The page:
Each region of Iceland has its own appeal for nature, bird and history lovers, and the little-visited Vestfjords (Westfjords), where the land meets the sea in the most dramatic fashion, is no exception. Exploring this rugged peninsula at the country’s remote northwestern tip offers awe-inspiring vistas of mountains, fjords and towering cliffs. If we’re lucky and conditions allow, we might cruise along Látrabjarg, known as Europe’s largest bird cliff. In summer, these cliffs teem with puffins, razorbills, guillemots and more, but toward the end of the season when we visit, sightings will be more rare. Another possible destination is the quaint island of Flatey, where a replica of Iceland’s largest medieval manuscript, Flateyjarbók, can be viewed in the library. The church here features murals symbolizing life on the island, including one of Jesus wearing a classic Icelandic sweater.
Flateyri is a village situated in Iceland's Westfjords. It is part of the municipality of Ísafjarðarbær and has a population of approximately 200, making it the largest settlement in Önundarfjörður.
Látrabjarg is a promontory and the westernmost point in Iceland. The cliffs are home to millions of birds, including puffins, northern gannets, guillemots and razorbills. It is vital for their survival as it hosts up to 40% of the world population for some species e.g. the Razorbill. Safe from foxes, the birds are fearless, and provide stunning photographic opportunities from close range. Bird photography for dummies, you might say. The puffins are particularly tame and are the ones frequenting the grassy, higher part of the cliffs.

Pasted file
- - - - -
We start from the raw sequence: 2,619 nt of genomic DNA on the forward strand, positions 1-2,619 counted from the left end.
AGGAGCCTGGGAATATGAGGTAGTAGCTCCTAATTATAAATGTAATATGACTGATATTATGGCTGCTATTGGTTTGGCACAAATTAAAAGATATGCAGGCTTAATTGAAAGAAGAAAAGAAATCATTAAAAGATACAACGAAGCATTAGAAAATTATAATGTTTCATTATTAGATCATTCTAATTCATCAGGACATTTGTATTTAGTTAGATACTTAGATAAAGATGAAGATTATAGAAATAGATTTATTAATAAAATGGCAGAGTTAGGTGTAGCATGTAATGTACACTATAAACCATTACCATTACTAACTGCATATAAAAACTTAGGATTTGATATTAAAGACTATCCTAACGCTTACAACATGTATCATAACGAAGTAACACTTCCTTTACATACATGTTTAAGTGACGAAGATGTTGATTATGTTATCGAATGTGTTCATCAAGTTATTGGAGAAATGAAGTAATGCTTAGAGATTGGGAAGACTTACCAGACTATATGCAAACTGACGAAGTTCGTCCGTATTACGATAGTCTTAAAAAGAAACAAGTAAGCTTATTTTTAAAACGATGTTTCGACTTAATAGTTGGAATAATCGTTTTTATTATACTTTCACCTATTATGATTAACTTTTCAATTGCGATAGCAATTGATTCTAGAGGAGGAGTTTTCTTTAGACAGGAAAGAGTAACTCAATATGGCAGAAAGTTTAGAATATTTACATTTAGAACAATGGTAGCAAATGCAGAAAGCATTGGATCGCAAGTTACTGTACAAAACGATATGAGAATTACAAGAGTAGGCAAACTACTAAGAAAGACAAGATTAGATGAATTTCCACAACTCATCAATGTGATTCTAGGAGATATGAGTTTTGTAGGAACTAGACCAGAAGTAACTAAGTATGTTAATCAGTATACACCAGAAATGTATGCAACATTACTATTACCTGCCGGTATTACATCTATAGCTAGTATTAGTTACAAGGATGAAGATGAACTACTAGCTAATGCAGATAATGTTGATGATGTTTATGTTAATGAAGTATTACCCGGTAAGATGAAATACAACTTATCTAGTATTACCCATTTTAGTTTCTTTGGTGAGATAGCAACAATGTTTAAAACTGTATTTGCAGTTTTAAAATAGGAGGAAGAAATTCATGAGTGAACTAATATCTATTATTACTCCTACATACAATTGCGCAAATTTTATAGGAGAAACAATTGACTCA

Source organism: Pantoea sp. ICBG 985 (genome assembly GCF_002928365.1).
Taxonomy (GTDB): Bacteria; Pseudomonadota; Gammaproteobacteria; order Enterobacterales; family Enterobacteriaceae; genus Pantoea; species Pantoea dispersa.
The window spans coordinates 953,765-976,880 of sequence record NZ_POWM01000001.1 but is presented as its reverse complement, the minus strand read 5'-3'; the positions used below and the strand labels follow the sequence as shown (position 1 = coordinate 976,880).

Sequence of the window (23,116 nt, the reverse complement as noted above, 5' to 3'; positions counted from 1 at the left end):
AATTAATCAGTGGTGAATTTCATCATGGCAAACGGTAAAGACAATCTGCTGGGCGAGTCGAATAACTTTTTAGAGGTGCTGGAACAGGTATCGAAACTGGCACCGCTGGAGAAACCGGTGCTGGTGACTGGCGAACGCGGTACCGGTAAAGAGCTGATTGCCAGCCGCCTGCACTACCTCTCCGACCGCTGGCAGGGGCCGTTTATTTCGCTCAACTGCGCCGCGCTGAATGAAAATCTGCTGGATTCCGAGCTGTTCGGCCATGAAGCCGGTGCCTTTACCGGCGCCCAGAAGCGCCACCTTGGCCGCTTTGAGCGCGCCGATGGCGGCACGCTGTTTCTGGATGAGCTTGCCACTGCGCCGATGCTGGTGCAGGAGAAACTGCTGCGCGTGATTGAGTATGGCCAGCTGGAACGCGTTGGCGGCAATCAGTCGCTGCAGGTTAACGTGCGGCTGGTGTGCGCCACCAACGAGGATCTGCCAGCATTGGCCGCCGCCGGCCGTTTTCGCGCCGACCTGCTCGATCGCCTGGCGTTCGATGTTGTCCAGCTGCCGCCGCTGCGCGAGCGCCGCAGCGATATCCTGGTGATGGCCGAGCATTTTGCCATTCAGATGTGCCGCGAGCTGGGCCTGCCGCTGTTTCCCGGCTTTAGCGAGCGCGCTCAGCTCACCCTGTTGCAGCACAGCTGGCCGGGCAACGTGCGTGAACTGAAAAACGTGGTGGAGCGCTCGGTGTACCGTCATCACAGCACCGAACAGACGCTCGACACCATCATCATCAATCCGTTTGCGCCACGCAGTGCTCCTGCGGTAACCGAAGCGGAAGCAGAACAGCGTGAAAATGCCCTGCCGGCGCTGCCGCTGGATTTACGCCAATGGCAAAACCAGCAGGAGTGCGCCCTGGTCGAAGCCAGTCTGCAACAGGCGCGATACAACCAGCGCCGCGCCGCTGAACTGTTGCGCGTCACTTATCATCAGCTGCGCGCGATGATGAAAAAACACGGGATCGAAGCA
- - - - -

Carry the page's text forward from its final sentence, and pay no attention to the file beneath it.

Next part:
The Westfjords or West Fjords is a large peninsula in northwestern Iceland and an administrative district. It lies on the Denmark Strait, facing the east coast of Greenland. It is connected to the rest of Iceland by a 7-km-wide isthmus between Gilsfjörður and Bitrufjörður. There is plenty of wildlife in the Westfjords but most visitors get excited over the arctic foxes, whales and birdlife
Day Four: At Sea
As we cruise north across the Denmark Strait, your Expedition Team will prepare you for the adventures that await. Learn about the storied history and politics of the Arctic, its fascinating wildlife, geology, ecology and climate, and the incredible sights you will soon explore. The team will also search for the seabirds soaring around your ship, as well as the whales that frequent the waters here
Day Five: Exploring Northeast Greenland